ISSN (Print) - 0012-9976 | ISSN (Online) - 2349-8846

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Life in a Special Economic Zone

Navigating the Transition–Transformation–Aspiration Continuum

Special economic zones in India continue to be seen as vehicles for social and economic development. The article describes how resident communities of an SEZ in Sri City, Andhra Pradesh, experienced a series of livelihood transformations that were mediated strongly by capabilities and aspirations. Divergent social and economic outcomes were created for respondents living in and navigating through a transition–transformation–aspiration continuum. The SEZ creation legitimised precarity by engendering casual, insecure, and unprotected labour relationships. The article suggests that SEZ performance be evaluated by metrics that incorporate an explicit focus on the enhancement of capabilities.

The authors thank the respondents for their participation and patience. Discussions with Purnendu Kavoori and Jessica Seddon helped the authors conceive some of the ideas used in this article. Radhika Kanade created the map used in this article. They also thank the editors for their comments on the manuscript. This work was funded by a research grant from Krea University.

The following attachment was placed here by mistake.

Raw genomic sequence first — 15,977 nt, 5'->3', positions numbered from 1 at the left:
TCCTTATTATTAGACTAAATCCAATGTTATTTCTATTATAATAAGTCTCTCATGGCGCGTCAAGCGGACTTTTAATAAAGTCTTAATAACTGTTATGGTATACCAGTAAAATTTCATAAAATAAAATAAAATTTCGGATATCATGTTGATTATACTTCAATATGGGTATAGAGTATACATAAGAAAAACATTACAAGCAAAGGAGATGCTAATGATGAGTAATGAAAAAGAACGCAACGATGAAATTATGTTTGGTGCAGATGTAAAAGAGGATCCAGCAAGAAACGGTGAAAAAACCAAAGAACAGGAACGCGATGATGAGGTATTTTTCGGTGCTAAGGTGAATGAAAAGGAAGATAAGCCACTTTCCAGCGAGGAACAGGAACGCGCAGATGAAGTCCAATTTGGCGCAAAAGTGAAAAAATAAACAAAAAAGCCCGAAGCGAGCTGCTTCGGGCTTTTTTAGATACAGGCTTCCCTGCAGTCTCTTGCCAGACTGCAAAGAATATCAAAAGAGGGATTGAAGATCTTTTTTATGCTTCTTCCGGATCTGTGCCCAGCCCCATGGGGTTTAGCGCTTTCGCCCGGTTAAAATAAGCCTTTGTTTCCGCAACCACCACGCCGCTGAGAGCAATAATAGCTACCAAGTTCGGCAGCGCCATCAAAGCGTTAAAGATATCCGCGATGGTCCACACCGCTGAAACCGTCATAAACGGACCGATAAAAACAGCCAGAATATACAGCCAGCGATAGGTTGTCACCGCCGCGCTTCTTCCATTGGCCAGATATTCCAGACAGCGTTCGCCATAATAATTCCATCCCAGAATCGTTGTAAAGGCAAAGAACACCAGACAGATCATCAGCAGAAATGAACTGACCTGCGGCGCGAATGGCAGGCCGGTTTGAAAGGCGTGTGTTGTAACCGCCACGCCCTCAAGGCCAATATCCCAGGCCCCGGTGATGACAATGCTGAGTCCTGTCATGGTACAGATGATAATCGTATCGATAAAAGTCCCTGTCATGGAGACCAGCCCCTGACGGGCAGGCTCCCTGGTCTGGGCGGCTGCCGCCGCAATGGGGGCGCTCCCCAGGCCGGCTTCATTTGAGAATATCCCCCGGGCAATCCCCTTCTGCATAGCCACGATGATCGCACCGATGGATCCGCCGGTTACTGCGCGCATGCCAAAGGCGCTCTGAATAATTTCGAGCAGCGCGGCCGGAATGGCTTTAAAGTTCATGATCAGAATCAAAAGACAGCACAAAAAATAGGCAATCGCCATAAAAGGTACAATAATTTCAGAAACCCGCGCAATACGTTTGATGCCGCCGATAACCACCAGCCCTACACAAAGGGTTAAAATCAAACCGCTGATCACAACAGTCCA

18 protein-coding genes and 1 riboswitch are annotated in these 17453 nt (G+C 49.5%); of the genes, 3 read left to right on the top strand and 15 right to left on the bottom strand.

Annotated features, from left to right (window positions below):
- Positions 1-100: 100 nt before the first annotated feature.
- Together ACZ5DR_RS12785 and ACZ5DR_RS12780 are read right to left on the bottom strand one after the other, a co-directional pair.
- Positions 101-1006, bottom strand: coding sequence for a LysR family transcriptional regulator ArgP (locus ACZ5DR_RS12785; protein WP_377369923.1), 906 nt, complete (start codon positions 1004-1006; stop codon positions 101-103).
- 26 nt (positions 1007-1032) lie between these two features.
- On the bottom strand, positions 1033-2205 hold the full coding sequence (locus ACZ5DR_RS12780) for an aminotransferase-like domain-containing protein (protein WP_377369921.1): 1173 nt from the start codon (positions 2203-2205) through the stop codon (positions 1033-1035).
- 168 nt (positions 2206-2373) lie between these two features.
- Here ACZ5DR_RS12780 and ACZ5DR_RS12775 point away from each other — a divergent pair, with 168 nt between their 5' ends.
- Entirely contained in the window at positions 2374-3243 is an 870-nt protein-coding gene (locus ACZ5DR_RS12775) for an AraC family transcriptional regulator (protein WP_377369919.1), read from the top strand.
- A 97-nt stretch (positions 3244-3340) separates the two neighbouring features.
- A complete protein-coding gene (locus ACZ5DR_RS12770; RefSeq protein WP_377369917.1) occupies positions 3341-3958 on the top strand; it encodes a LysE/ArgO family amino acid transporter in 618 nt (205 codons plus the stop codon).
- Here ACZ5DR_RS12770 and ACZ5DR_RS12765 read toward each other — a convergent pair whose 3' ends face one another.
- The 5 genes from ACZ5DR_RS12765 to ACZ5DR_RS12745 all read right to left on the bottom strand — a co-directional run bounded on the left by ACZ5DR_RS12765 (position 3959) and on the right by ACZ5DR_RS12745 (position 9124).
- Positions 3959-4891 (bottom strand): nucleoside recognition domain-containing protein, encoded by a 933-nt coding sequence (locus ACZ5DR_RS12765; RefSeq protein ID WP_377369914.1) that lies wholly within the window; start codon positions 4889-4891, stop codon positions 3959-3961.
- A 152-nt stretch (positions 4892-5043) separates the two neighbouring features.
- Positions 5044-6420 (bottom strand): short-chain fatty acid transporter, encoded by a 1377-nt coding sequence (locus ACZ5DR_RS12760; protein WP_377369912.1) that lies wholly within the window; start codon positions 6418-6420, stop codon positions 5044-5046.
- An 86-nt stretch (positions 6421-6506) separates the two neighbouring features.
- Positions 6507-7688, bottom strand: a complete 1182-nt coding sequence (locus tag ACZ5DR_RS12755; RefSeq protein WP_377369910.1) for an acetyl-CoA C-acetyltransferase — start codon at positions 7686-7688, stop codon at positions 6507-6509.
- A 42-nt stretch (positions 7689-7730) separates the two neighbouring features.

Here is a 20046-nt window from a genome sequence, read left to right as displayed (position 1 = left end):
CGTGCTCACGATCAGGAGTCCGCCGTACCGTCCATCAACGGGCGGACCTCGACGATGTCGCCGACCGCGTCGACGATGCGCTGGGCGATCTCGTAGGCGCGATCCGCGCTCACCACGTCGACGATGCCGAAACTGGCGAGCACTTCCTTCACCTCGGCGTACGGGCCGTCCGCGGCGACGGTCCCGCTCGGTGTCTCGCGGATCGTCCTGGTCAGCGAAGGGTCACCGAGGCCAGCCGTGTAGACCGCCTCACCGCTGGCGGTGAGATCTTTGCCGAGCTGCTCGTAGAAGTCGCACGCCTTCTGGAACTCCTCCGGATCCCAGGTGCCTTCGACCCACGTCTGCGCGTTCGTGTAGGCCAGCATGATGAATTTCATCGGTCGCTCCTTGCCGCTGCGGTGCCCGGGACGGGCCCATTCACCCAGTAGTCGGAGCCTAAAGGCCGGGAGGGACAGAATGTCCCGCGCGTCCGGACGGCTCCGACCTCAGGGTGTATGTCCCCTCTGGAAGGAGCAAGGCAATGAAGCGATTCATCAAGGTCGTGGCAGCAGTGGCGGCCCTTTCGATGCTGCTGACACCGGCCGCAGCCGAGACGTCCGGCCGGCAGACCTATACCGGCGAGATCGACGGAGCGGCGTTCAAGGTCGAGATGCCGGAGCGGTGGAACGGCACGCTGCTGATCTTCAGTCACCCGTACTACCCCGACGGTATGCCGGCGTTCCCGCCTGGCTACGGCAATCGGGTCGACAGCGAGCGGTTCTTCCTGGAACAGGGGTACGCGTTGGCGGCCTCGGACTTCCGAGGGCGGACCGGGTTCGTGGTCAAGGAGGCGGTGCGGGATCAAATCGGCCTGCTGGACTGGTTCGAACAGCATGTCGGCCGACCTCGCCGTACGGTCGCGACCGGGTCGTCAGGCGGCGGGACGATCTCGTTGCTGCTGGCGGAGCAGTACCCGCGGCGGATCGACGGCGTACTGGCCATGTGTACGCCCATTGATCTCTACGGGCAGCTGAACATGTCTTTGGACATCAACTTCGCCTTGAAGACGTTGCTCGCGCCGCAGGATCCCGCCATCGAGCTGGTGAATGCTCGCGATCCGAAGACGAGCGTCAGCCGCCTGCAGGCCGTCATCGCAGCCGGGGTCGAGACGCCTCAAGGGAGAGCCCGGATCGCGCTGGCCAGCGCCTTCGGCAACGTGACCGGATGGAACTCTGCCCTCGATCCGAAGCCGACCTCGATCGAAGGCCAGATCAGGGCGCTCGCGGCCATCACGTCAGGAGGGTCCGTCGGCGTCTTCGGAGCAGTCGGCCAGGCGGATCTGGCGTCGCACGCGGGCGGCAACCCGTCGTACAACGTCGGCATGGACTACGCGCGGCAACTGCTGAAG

Large-scale industrial infrastructure projects, such as free trade zones, export processing zones, and special economic zones (SEZs) create what Cross (2015) describes as an “economy of anticipation,” an economy that thrives on balancing speculation with projected profit, but also one that creates hope, desire, anxiety, and fear within its willing, unwilling, or indifferent participants. Neveling (2015) writes how, throughout history, there have been several attempts to organise, reorganise, and re-form practices that shape the political economy through the modification of land–labour society relationships. Within the domain of institutional economics, the view on SEZs tends to be a mix of optimism and caution, arguing that these zones are new developmental enclaves that promise to boost manufacturing, production, and employment, while on a cautionary note, they also cite land alienation, speculative forms of real estate development, rentier capitalism, and the loss of government revenue as problems that could accompany the creation of these SEZs (Lakshmanan 2009).

Social Outcomes and SEZs

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Updated On : 28th Nov, 2021
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